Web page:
This is a post about the last stage of our arcade / carnival game construction and coding. For a bit more about the project’s conception and prototyping, look here, and for our planning process, look here, and for some on our fabrication, look here.
After last week’s user testing session in class, April and I focussed our last week of work on improving two aspects of our construction and design:
Physically, it was important that the ping pong both didn’t bounce out of the goals and reliably returned to the players. Because ping pong balls are designed to bounce (and do this quite well), this proved to be more of a challenge than expected.
In terms of the code, it was necessary that the goal sensing/ score detection worked without fail.
At first, I made several attempts to design goals which worked reliably (didn’t allow bounce-out) from 1⁄4” luan. My process involved mocking up the panel shapes with cardboard, cutting them out of luan, and gluing them together. The angles were designed to redirect the forward motion of the ball downward. Despite my cardboard mockups working quite well, however, luan ended up being much too spring-y of a material to reliably avoid having the balls bounce out. So, I cut our final goals out of cardboard, which has just enough sponginess to avoid the balls bouncing out.
Piezo sensors proved too noise-y to reliably sense a single goal. So for our final version, we returned to light-sensitive resistors as a way of sensing goals. We had moved away from this method for cost reasons, as the light sensitive resistors embedded in color sensors were quite expensive but having decided not to sense ball-color, the light sensitive resistors themselves were both reliable and cheap. For each goal, we positioned a white LED aimed at a LSR hooked into our Arduino’s analog input. The ball would fall between the LED and LSR and create a drop in voltage seen at the analog input pin. In code, we used a peak detection method described here to sense this drop as a score for either the red or blue team. Because the mounting for each goal was slightly different, we had to individually set the threshold values for the six goals.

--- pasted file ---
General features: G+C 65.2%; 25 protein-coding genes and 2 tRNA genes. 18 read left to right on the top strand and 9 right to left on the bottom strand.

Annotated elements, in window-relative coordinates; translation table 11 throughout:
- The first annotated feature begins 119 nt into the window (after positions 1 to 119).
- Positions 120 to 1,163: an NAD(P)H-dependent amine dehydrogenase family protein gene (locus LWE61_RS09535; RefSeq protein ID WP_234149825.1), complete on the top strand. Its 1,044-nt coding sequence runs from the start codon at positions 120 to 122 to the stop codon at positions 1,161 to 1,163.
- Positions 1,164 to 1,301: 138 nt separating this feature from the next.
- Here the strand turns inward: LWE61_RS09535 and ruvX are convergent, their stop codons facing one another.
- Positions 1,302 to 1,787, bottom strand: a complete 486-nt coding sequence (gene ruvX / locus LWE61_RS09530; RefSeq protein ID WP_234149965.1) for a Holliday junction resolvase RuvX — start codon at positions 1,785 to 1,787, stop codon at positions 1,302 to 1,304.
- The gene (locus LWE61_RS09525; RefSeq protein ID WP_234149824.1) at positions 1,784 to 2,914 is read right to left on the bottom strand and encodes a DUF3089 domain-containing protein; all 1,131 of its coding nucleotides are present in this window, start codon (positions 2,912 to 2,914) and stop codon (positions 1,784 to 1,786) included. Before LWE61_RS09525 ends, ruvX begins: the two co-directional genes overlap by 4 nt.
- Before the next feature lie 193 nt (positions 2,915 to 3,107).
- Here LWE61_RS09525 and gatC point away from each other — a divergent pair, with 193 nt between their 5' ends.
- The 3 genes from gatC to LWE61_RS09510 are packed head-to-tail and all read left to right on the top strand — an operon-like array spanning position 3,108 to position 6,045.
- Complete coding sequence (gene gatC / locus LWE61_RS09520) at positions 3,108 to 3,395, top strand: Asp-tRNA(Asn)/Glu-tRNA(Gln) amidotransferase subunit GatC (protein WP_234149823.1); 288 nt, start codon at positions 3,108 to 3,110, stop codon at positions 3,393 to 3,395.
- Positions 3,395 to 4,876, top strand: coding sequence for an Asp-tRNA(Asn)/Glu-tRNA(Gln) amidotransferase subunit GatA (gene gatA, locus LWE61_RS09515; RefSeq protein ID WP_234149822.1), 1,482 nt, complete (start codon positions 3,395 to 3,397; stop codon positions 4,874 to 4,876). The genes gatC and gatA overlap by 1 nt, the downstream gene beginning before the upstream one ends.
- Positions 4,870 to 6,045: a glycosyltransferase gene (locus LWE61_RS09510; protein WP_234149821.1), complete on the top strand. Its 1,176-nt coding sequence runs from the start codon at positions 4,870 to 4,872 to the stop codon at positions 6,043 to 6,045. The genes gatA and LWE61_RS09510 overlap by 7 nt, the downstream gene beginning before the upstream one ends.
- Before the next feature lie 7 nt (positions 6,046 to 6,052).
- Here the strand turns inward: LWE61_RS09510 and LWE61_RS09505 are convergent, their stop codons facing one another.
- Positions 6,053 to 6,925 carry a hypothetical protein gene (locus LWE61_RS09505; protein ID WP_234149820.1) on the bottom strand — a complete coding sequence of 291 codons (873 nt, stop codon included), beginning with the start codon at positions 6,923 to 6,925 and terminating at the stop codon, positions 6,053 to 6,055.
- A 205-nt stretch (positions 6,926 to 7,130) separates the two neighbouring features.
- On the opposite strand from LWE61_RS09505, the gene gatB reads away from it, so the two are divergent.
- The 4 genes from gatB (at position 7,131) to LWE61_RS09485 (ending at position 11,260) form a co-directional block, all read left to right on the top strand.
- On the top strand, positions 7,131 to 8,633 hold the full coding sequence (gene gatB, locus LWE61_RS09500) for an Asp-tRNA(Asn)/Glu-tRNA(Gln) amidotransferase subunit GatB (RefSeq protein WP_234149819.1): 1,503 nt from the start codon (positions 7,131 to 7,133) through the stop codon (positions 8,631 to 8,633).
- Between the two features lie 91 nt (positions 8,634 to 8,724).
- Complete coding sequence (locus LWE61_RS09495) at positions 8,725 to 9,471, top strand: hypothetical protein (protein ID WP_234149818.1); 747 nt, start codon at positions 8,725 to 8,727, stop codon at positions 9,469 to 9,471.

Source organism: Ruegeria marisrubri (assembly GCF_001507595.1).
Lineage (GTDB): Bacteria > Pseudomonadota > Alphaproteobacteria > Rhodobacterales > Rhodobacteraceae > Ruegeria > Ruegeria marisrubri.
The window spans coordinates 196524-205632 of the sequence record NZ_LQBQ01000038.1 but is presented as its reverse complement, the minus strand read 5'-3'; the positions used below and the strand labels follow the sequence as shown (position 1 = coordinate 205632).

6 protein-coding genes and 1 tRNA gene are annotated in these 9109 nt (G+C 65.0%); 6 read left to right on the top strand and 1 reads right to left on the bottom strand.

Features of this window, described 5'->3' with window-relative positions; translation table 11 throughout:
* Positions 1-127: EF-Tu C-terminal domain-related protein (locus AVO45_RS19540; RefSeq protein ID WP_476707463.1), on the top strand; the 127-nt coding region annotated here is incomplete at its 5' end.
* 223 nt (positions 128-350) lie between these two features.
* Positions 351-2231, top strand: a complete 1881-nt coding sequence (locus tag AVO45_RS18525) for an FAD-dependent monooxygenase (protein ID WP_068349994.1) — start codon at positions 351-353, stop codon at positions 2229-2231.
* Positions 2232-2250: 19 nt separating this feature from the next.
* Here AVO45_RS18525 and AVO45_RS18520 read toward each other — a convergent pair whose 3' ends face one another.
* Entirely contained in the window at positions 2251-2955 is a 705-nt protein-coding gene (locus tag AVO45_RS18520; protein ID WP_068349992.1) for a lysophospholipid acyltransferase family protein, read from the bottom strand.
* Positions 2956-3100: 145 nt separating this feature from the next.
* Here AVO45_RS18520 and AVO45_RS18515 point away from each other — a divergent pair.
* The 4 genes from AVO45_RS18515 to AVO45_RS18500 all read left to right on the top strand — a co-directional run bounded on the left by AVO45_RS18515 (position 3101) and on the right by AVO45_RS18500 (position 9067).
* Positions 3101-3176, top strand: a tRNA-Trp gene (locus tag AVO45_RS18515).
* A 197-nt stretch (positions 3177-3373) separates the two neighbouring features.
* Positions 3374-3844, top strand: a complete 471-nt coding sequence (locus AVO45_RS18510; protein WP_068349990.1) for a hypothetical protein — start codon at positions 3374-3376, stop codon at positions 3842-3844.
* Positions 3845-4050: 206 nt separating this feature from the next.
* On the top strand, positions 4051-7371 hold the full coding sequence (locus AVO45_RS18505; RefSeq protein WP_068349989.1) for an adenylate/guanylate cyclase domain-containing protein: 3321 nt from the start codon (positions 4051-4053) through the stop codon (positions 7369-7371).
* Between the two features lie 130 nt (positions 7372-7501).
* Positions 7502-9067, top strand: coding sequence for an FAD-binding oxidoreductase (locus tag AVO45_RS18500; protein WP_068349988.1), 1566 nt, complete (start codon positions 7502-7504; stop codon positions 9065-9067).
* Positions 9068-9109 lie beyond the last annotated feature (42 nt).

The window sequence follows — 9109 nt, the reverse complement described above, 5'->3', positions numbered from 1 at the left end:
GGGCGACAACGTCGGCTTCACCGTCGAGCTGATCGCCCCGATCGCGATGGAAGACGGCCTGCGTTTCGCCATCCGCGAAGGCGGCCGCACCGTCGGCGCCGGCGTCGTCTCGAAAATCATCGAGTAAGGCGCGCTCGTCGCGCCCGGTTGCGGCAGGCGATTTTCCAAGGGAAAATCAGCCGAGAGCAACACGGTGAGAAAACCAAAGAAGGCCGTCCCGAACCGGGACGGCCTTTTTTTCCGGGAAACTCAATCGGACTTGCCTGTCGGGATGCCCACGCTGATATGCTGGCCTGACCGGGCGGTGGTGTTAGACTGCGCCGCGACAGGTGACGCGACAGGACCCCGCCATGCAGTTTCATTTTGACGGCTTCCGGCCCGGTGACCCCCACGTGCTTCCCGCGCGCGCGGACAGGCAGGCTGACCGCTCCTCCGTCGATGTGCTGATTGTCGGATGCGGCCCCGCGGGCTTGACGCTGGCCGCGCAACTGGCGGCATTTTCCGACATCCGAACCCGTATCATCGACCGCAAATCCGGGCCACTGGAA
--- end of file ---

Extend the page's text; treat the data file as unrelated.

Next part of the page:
Serial Communication between P5.js and Arduino:
Our final challenge this week was developing a protocol for communication between the p5.js sketch and our Arduino. Our midterm project used a reliable two-way Serial protocol with a handshake method (as described here) to send scores from the Arduino to the p5.js sketch and to reset the score. For our final, however, we had the added element of setting each of the goal states as either “red,” “blue,” or “off.“ This would indicate that a goal could be scored upon by the red team, blue team, or neither, respectively. At first, we hoped all of the logic behind changing goal states could be handled on the p5.js side (where the rest of the game-related logic lived), and goal state information would be sent to the Arduino as a string. In the Arduino, the goal state would be used to determine which team’s score was added to when a goal was made, and which LED’s were turned on.
This protocol worked quite well in isolation. From the Arduino Serial Monitor, we could send strings of “gRRBBRB” to set the goal states to red, red, blue, blue, red, blue and the Arduino would switch it’s internal scoring logic as well as lighting accordingly. However, once this was incorporated with the rest of the p5.js serial protocol, we began to notice strange behavior: goal states would be sent from p5.js to the Arduino but not change the goal states, or other failures would occur. I believe this is due to the p5.js sketch timing – and the fact that asking the Arduino for the score (by sending an “x” serially) could happen in the middle of sending a goal state update. I am reworking this protocol to avoid this.